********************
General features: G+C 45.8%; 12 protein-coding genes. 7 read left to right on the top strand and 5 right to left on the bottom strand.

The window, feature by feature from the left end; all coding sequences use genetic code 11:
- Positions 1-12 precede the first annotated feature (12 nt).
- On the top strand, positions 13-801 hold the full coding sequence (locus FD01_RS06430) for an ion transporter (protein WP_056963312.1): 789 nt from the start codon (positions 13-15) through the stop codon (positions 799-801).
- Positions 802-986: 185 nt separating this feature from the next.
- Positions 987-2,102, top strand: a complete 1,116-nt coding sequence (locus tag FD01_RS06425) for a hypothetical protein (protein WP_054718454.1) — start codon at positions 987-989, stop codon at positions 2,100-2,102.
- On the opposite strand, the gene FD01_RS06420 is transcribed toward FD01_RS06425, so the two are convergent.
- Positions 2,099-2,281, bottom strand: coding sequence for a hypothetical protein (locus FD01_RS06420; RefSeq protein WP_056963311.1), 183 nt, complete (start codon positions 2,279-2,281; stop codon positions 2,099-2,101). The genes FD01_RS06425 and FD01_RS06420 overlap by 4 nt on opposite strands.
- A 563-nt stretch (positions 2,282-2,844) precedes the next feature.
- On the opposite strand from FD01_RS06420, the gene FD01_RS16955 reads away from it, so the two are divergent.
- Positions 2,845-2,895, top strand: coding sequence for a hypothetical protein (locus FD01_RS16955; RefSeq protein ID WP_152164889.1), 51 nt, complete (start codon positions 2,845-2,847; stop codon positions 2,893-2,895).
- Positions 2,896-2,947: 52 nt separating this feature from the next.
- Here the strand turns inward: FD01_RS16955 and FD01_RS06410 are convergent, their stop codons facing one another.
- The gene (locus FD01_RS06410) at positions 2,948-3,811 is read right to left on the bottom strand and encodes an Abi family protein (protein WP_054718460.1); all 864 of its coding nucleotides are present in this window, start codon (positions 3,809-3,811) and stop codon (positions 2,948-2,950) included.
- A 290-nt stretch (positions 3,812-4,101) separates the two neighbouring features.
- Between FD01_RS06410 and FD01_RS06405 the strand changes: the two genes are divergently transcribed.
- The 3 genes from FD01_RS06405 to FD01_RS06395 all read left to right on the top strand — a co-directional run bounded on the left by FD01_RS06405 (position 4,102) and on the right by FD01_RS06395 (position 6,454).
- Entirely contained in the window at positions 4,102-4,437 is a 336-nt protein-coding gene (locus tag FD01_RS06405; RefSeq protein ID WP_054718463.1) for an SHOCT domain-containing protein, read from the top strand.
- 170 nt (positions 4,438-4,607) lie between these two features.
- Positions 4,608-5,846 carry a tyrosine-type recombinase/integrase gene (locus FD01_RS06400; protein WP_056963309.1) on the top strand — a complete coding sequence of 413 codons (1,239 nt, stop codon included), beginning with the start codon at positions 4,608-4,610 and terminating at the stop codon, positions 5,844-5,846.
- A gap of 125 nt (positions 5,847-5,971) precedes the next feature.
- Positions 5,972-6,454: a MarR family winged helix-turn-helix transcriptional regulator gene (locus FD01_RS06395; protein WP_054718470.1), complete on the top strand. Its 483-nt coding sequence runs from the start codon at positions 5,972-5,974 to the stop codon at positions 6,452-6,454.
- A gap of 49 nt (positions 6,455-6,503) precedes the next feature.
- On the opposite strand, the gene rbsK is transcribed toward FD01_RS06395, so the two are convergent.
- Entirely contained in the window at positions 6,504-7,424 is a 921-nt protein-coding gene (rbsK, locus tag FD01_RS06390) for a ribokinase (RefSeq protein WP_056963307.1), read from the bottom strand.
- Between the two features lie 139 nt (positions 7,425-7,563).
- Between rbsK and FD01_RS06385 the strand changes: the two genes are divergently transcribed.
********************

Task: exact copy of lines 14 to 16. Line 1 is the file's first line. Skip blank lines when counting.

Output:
- The gene (locus FD01_RS06410) at positions 2,948-3,811 is read right to left on the bottom strand and encodes an Abi family protein (protein WP_054718460.1); all 864 of its coding nucleotides are present in this window, start codon (positions 3,809-3,811) and stop codon (positions 2,948-2,950) included.
- A 290-nt stretch (positions 3,812-4,101) separates the two neighbouring features.
- Between FD01_RS06410 and FD01_RS06405 the strand changes: the two genes are divergently transcribed.